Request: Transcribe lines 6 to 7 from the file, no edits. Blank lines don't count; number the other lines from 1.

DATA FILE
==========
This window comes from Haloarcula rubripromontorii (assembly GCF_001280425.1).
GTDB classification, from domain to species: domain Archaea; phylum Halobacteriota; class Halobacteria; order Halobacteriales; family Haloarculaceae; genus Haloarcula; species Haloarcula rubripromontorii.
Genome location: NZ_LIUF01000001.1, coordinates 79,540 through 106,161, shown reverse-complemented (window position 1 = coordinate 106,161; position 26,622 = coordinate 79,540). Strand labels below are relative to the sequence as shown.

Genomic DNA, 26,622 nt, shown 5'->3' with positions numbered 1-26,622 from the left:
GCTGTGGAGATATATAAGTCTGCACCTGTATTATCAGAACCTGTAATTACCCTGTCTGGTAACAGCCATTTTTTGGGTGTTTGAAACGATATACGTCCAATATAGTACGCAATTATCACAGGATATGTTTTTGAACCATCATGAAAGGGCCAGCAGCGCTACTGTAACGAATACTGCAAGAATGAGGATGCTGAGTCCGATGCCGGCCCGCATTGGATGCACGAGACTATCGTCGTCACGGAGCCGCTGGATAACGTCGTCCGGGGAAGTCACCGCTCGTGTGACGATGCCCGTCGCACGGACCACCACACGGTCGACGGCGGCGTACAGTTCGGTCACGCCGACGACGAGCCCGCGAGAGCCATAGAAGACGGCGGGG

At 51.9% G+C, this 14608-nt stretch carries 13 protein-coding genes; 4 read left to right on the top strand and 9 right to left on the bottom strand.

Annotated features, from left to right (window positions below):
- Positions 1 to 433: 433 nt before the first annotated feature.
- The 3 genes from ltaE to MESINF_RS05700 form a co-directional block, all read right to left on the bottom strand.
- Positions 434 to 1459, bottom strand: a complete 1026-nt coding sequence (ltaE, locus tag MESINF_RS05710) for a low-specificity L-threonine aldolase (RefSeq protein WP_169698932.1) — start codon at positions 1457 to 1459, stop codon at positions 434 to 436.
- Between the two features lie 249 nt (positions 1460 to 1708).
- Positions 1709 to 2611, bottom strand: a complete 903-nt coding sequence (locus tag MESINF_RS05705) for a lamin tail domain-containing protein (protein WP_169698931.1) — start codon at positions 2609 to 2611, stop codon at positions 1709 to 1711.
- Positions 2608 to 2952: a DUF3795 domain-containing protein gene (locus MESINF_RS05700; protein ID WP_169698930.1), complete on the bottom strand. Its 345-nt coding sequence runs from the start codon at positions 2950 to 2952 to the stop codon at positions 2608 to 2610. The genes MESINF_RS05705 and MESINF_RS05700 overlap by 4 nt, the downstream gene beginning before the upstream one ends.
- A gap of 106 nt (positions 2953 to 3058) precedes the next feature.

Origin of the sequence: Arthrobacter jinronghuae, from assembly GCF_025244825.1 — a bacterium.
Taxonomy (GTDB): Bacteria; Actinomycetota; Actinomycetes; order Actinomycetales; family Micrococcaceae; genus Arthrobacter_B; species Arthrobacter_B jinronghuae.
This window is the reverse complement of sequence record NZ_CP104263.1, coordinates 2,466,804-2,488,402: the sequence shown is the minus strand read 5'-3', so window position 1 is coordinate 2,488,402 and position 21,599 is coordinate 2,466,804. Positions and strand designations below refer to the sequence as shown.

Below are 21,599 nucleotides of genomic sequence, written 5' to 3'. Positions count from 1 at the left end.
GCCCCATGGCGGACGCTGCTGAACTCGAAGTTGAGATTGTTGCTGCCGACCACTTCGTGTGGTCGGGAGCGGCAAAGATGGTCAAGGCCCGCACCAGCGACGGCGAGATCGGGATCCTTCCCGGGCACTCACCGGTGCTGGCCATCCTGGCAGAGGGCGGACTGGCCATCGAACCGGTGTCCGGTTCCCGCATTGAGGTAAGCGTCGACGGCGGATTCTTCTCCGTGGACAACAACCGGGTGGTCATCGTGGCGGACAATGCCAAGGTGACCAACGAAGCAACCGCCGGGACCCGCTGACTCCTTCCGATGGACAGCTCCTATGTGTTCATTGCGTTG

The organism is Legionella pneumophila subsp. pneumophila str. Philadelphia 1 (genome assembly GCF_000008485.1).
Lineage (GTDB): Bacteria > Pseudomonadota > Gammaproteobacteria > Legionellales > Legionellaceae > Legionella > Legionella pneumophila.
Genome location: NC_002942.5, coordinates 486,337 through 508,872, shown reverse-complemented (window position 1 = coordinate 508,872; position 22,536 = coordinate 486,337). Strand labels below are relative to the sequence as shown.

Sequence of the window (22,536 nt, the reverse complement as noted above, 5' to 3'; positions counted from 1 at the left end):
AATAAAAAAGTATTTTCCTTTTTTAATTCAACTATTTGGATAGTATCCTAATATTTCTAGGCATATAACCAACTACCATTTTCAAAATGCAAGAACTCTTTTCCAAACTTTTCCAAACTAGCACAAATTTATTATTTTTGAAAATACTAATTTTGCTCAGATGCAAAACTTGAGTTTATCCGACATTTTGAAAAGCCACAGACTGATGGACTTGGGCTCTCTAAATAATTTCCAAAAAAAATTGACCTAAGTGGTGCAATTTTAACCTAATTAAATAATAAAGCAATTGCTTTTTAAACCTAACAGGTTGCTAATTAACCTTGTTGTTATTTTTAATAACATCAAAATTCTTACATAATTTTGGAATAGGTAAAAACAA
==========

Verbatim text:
At 51.9% G+C, this 14608-nt stretch carries 13 protein-coding genes; 4 read left to right on the top strand and 9 right to left on the bottom strand.

Annotated features, from left to right (window positions below):